At that time, all my ideas started to come together. On one hand, I wanted to create some kind of work for people with disabilities. I also wanted a product that filled a need in society. Right now, Japan’s population is aging. Many people are suffering from the same problems as my father. For those who can’t gargle or spit, a new antibacterial agent would be very valuable.
In collaboration with the university, Teshima reformed the antibacterial agent. They removed its original salty taste and changed it to a more suitable, refreshing flavor. A year later, in 2013, he succeeded in creating an oral hygiene product that’s safe to swallow. He began selling it under a new business model, using employment facilities for disabled people as distributors.
They buy it from us for 650 yen per item, and sell it for 1,000 yen. That means they make 350 yen of profit per tube. Before that point, disabled workers would be making just one yen for doing work like making an envelope or crushing an aluminum can. They were paid extremely low amounts. Selling just one tube equates to crushing 350 cans. As a result, it creates lots of opportunities. It’s not just an oral care or oral hygiene product. I thought it was also a message, one that’s carrying real value. It doesn’t only address problems pertaining to disabled people. These are universal issues, ones that are shared by billions of families. I wanted my product to become a symbol of mutual support.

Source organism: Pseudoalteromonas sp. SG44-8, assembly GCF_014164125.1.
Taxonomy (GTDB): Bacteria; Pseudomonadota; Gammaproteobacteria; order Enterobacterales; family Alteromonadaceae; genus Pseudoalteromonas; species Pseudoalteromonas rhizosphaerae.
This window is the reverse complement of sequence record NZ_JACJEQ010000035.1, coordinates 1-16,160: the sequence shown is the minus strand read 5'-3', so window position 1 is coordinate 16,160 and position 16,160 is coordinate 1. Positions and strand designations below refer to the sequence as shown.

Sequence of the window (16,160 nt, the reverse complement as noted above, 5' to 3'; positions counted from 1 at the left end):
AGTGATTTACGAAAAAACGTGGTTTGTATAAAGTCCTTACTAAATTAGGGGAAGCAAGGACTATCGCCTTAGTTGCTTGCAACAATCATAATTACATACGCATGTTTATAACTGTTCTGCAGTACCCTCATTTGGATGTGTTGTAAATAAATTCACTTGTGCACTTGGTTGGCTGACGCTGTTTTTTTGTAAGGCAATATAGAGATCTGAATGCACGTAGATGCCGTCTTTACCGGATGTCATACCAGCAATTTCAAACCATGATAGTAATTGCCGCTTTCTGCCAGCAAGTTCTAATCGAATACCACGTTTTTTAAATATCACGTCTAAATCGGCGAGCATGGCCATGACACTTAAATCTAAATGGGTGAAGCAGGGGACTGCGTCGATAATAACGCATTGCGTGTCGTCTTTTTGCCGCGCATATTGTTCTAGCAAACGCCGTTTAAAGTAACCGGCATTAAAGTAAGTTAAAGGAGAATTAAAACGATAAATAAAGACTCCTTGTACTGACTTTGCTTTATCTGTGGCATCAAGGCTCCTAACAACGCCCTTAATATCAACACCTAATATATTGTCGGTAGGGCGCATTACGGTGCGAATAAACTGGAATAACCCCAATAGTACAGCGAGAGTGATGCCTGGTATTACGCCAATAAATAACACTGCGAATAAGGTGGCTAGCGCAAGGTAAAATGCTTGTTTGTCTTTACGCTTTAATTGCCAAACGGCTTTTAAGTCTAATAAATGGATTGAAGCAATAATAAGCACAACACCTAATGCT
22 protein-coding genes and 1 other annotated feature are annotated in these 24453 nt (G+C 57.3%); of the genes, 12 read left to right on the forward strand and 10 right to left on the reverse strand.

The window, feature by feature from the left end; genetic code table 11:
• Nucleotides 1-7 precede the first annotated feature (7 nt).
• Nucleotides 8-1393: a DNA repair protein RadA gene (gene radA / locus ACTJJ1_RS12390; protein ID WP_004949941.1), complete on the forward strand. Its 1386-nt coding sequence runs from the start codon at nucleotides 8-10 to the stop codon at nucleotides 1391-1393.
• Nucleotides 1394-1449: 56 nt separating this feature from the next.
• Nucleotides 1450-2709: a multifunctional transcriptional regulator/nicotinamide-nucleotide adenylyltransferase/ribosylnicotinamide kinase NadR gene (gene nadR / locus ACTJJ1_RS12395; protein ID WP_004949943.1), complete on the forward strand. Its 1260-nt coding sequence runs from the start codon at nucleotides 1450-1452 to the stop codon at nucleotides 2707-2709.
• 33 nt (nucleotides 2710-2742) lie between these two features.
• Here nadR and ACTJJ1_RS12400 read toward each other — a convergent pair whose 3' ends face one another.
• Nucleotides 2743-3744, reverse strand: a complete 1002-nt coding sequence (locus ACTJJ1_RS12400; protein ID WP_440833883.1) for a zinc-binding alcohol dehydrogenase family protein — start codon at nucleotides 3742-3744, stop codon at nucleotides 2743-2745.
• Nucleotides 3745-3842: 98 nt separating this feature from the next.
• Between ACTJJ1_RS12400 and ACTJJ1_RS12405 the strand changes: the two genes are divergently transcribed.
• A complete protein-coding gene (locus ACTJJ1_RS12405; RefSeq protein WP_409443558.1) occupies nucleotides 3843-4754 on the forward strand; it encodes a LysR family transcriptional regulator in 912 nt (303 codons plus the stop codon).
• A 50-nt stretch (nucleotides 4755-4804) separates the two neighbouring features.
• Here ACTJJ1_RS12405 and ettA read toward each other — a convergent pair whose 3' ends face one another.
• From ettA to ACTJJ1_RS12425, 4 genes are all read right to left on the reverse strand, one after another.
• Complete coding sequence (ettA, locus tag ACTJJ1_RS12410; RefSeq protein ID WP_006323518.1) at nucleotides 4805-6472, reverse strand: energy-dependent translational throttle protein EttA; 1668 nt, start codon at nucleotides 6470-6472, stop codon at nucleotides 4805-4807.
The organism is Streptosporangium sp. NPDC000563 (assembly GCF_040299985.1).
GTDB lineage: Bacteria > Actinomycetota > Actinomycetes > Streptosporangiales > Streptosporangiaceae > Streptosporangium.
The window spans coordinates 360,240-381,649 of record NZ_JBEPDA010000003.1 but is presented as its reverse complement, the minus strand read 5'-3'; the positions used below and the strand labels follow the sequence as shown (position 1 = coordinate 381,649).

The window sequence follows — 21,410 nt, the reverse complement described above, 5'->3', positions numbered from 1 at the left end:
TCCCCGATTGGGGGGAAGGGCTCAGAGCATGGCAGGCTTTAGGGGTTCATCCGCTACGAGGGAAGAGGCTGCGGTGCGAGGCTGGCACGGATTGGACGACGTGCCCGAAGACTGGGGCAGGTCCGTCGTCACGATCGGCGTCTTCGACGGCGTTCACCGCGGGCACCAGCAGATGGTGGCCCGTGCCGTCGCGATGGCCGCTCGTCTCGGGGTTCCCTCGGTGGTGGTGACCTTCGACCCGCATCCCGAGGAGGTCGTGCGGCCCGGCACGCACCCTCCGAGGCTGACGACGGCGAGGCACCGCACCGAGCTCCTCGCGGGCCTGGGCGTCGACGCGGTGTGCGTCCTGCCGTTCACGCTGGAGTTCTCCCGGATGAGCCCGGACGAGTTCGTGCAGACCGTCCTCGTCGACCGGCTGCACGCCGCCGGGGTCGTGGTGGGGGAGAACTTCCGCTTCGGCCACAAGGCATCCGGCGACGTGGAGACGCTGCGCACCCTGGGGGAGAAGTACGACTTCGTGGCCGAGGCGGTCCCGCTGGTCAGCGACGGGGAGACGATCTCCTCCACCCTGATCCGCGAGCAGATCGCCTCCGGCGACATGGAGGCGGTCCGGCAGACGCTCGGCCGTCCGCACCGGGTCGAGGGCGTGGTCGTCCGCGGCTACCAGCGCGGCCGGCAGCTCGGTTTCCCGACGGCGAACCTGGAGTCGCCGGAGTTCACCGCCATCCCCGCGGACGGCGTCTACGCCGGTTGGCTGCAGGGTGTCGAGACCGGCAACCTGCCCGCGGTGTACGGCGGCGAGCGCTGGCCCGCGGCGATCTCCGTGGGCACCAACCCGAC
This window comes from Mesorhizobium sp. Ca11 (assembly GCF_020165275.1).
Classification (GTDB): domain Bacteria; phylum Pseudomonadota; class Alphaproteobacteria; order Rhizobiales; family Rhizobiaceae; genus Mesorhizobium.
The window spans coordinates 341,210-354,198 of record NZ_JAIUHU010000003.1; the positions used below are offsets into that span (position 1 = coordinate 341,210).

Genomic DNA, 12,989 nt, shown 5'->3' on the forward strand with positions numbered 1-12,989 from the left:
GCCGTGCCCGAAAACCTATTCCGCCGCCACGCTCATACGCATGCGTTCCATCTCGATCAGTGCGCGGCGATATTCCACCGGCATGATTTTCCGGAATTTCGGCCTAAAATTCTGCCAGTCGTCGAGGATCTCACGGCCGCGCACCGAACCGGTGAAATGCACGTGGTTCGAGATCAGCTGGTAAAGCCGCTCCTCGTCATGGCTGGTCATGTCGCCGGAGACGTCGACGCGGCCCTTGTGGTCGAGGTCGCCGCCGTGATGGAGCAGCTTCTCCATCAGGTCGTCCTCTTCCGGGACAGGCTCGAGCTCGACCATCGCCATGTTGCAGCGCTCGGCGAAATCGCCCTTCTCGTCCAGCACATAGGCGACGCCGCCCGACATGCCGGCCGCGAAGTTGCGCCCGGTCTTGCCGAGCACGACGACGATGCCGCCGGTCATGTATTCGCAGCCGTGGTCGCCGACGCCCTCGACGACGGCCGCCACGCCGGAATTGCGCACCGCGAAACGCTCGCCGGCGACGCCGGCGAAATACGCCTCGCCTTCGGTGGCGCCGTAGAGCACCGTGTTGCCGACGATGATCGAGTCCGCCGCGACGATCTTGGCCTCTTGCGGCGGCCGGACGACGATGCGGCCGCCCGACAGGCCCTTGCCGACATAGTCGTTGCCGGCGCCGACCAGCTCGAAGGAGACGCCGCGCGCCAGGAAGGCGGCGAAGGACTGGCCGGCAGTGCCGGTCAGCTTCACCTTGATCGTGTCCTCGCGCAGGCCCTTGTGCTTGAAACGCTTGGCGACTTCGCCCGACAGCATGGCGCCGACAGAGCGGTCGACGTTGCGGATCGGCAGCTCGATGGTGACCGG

Teshima was proud of the revolutionary product he had created. But at first, business was worryingly slow. Then, his company started appearing in newspaper and magazine articles. And after a year, sales had risen to nearly ten million yen a month.
Facilities for disabled people nationwide began helping us sell the product. At the moment, around 3,000 people with disabilities are working with us. When we compared the amount of product shipped to the amount of product sold, over seven years, there has been 30 to 40 million yen in profit. That profit has in turn been shared between members of the workforce. One member of staff, who used to make 14,000 yen a month, now makes more than 100,000 yen. In some cases, sales activity has led to people selling homemade cookies and other items at regional care homes for the elderly. I think it has increased regional communication and understanding, leading to brighter communities.
Teshima’s success was acknowledged by the Japan Venture Awards, who presented him with their top prize. Since 2016, he has been expanding the business overseas.
Our products are sold in Hong Kong, Taiwan, China, Malaysia, and Singapore, as well as Mexico, Guatemala and the United States of America. From next year, our goal is to manufacture our products in those places. It’s not just about helping people in Japan. Making and selling products in the same region supports the community. I want to expand that model to the rest of the world.
(Do you have any words to live by?)
“Try our life.” It means keep trying, no matter what. In our lives, we all face hardships and difficulties. We all deal with barriers, or obstacles we have to cross. And by overcoming them, we can each find value and meaning in our lives. My family story has given me all sorts of insights into life. And thanks to the support of a great many people around me, I’ve been able to take the business this far. If each of us, in our individual lives, faces up to the challenge, together, we can overcome the larger barriers that lie in front of us. That’s what I believe.